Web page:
The Coolest New Paint: Purdue University’s ‘whitest white’ makes positive environmental impact

For over thirty thousand years, paints have been used for artistic reasons. In the middle ages buildings were painted to display the purpose of the structure. Now, researchers have found that paint can have environment-friendly uses in order to help combat climate change.

Over time, improved paints were developed, some reflecting as much as 90 percent of the sun’s light. Now, scientists have developed an even more effective paint.

Developed by Purdue University, this ‘whitest white’ paint reflects up to 98.1% of all sunlight that hits it. This significantly lowers the temperature of the surface compared to asphalt, and colored paint each reflecting 5% and 10%-30% of sunlight respectively.

The application of this paint can leave surfaces up to 19 degrees cooler than their immediate surroundings.

While this miracle paint is more expensive than its predecessors, its dramatic cooling effect quickly makes it worth the price by reducing the need for AC. In the San Fernando Valley, hundreds of buildings have already been repainted. In places such as Phoenix, Arizona, streets are being covered with similar materials in an attempt to combat the urban heat island effect.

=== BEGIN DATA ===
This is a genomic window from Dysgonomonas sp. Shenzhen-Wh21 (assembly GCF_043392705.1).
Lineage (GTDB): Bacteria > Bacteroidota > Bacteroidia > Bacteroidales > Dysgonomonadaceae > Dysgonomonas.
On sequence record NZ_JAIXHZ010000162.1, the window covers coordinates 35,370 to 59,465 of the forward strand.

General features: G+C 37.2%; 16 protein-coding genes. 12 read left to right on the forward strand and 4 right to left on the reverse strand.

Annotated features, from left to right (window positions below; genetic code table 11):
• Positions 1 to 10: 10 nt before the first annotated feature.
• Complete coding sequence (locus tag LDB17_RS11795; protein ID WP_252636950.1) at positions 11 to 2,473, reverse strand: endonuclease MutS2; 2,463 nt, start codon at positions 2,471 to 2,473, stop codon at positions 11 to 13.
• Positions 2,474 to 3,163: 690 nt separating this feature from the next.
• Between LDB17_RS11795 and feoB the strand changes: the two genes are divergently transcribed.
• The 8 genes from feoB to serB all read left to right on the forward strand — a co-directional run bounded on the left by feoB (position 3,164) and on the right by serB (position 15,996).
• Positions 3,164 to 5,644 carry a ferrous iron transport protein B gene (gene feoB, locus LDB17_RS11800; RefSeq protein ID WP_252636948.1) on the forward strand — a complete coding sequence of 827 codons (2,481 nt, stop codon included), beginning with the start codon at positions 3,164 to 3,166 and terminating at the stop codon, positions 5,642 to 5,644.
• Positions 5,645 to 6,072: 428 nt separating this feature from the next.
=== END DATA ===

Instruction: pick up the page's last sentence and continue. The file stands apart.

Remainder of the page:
One such street in Winnetka, California has had a couple of roads through the neighborhood painted with this reflective paint. The painting of the roads is part of the Cooling Street LA project, in conjunction with adding more tree coverage over streets, dramatically helps to reduce the temperature.

In the long run and on a very large scale, this paint has the potential to drastically reduce energy usage and CO2 emissions, saving money and most importantly the environment.

40% of humanity’s carbon footprint comes from buildings, much of which is simply used for thermoregulation; much of this may soon be rendered null with a simple coat of paint.

Though a large issue that can come with some of the paint taking rare minerals or taking more carbon emissions than it could potentially reduce.

A student from Golden Valley, Gabriel Ejinduaka, expressed that “The importance of saving the environment is not right now but how it’s going to affect future children.”

Darren La Rue is a teacher of Golden Valleys Graphics Arts and Introduction to Programming, who helps the environment by diving and cleaning up the sea around the coasts with the Dive for Debris. Darren explains that ”It is a human responsibility to keep the environment clean, as it is not just for us but for our children’s children- so it is our duty and responsibility.”

As well as the paint has problems contrasting with road features and standardization used on American roads. As it has problems with making lane dividers and other road features visible on a white background.

If this were to change by making the material more environmentally friendly, and cheaper or changing the rules of the road then it would be more useful across the US.